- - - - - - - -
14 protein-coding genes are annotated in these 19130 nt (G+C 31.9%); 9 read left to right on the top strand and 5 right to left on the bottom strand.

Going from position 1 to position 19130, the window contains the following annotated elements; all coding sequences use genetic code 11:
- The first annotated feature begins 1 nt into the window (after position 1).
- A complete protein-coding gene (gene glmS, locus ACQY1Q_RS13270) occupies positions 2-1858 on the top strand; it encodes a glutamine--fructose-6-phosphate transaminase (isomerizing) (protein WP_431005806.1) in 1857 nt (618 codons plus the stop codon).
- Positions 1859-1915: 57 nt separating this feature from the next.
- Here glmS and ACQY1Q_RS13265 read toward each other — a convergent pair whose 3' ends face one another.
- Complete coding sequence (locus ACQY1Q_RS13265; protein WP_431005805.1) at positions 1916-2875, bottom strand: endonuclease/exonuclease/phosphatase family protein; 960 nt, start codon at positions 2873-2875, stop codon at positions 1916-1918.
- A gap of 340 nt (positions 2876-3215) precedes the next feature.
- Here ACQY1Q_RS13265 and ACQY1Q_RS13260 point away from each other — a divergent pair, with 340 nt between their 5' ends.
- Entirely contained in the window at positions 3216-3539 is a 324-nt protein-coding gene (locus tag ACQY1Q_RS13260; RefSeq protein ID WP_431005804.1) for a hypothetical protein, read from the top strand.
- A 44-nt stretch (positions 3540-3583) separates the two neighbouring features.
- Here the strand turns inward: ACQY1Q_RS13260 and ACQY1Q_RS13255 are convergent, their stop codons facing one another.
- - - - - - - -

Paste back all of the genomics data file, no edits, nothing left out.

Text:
14 protein-coding genes are annotated in these 19130 nt (G+C 31.9%); 9 read left to right on the top strand and 5 right to left on the bottom strand.

Going from position 1 to position 19130, the window contains the following annotated elements; all coding sequences use genetic code 11:
- The first annotated feature begins 1 nt into the window (after position 1).
- A complete protein-coding gene (gene glmS, locus ACQY1Q_RS13270) occupies positions 2-1858 on the top strand; it encodes a glutamine--fructose-6-phosphate transaminase (isomerizing) (protein WP_431005806.1) in 1857 nt (618 codons plus the stop codon).
- Positions 1859-1915: 57 nt separating this feature from the next.
- Here glmS and ACQY1Q_RS13265 read toward each other — a convergent pair whose 3' ends face one another.
- Complete coding sequence (locus ACQY1Q_RS13265; protein WP_431005805.1) at positions 1916-2875, bottom strand: endonuclease/exonuclease/phosphatase family protein; 960 nt, start codon at positions 2873-2875, stop codon at positions 1916-1918.
- A gap of 340 nt (positions 2876-3215) precedes the next feature.
- Here ACQY1Q_RS13265 and ACQY1Q_RS13260 point away from each other — a divergent pair, with 340 nt between their 5' ends.
- Entirely contained in the window at positions 3216-3539 is a 324-nt protein-coding gene (locus tag ACQY1Q_RS13260; RefSeq protein ID WP_431005804.1) for a hypothetical protein, read from the top strand.
- A 44-nt stretch (positions 3540-3583) separates the two neighbouring features.
- Here the strand turns inward: ACQY1Q_RS13260 and ACQY1Q_RS13255 are convergent, their stop codons facing one another.